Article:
This can depend on a variety of things such as time of year, time of evening, telescope focal length, camera chip size and how much light pollution from the moon, street lights, etc. DSOs generally fall into two categories and each category has two sub categories. Firstly DSOs are either fairly big or fairly small, the big ones are more suited for short focal length telescopes and large chip cameras and the small ones are more suited to long focal length telescopes and small chip cameras, the exception to this is where you want to zoom into a small area of a large DSO or where you wanrt to show a small DSO in relation to its surroundings, but generally you will choose your target depending on what camera/scope combination you are using at the time. The next thing to consider is how much light pollution there is from the moon and the lights, if there is a full moon and other light pollution the traditional RGB imaging will be difficult and like me you will do narrow band imaging which rules out reflection nebula, star clusters and galaxies (unless you are adding a Ha channel to augment the red and blue channels). I tend to do over 90% of my imaging in narrow band so I will be choosing either emission nebulae, SNRs or PNs.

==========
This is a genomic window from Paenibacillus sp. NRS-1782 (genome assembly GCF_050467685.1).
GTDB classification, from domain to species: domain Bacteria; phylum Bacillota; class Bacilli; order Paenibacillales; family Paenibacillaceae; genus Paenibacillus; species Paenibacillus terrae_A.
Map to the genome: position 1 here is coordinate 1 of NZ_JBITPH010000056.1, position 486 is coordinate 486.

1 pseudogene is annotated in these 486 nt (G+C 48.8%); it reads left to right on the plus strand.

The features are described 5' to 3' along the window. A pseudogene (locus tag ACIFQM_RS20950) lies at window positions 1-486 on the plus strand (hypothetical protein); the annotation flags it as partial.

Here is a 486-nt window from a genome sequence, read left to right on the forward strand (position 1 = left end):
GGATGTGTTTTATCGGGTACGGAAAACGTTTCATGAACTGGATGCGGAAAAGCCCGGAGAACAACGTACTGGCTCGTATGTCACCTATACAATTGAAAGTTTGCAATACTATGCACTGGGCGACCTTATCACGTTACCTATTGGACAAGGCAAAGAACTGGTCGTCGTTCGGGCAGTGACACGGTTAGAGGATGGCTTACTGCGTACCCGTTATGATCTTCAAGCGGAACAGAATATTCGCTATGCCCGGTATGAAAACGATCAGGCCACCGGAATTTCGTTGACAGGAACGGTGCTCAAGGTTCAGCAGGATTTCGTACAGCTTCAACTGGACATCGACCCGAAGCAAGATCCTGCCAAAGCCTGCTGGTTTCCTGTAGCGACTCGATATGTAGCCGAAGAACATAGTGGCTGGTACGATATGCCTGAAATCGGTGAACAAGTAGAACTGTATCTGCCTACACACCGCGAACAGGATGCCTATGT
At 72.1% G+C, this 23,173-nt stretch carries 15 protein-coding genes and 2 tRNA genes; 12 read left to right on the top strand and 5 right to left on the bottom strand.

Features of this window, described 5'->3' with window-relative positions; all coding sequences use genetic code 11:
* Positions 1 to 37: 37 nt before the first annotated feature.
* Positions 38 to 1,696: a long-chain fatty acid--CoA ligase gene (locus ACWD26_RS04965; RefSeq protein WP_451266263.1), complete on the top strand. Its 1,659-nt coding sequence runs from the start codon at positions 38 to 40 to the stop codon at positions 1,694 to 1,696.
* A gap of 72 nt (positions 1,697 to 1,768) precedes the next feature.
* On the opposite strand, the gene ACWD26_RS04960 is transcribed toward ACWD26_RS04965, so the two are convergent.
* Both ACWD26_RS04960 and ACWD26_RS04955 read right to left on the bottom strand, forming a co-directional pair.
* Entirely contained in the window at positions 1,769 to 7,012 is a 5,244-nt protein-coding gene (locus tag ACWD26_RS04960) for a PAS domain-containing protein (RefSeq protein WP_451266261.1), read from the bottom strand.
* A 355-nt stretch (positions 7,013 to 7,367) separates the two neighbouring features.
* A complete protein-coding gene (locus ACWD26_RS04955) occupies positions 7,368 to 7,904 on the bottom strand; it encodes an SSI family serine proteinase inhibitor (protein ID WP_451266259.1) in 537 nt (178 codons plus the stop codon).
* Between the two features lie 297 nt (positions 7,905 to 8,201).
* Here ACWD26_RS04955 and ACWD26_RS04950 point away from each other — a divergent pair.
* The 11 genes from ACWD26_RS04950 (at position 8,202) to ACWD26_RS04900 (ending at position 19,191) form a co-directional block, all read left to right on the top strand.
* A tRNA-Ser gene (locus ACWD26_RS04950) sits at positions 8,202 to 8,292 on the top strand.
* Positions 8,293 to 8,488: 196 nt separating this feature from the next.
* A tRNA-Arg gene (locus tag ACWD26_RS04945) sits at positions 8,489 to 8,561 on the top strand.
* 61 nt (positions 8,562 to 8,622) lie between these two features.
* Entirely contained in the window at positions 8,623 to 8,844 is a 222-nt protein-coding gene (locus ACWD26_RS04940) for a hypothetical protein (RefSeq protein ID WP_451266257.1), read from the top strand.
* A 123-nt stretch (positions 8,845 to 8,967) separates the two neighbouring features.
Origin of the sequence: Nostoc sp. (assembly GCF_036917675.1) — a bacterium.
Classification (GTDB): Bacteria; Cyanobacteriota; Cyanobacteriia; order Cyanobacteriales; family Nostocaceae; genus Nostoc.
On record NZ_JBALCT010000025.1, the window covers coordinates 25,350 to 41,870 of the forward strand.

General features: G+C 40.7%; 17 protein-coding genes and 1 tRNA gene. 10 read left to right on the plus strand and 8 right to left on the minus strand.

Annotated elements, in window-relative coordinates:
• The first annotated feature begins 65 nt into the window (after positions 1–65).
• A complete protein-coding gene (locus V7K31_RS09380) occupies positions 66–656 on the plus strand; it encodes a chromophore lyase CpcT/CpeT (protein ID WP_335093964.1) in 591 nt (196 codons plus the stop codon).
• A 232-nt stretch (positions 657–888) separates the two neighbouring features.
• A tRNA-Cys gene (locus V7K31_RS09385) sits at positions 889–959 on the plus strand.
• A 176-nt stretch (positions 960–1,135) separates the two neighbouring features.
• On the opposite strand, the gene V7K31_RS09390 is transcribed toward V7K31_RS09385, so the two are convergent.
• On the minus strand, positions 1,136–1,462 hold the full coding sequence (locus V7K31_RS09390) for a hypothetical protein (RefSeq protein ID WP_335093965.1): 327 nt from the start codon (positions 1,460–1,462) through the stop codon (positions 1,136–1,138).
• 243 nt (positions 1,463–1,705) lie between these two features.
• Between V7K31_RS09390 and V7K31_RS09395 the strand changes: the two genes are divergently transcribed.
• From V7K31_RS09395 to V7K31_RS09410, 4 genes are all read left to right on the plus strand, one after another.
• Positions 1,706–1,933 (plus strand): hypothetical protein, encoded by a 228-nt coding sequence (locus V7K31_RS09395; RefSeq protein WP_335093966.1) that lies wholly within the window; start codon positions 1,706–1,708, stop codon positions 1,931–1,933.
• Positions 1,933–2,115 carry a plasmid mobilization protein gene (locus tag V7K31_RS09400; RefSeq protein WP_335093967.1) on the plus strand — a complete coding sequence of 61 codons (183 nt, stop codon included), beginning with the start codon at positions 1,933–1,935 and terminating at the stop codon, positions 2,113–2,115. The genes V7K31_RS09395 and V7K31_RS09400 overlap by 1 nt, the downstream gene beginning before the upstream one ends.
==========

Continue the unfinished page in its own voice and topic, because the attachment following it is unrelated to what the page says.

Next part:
Providing the subject is visible from where I am imaging I will click on it in The Sky 6 software and click slew, the Paramount will then slew to point at my choice and because of the pointing accuracy it will be somewhere close to the middle of the chip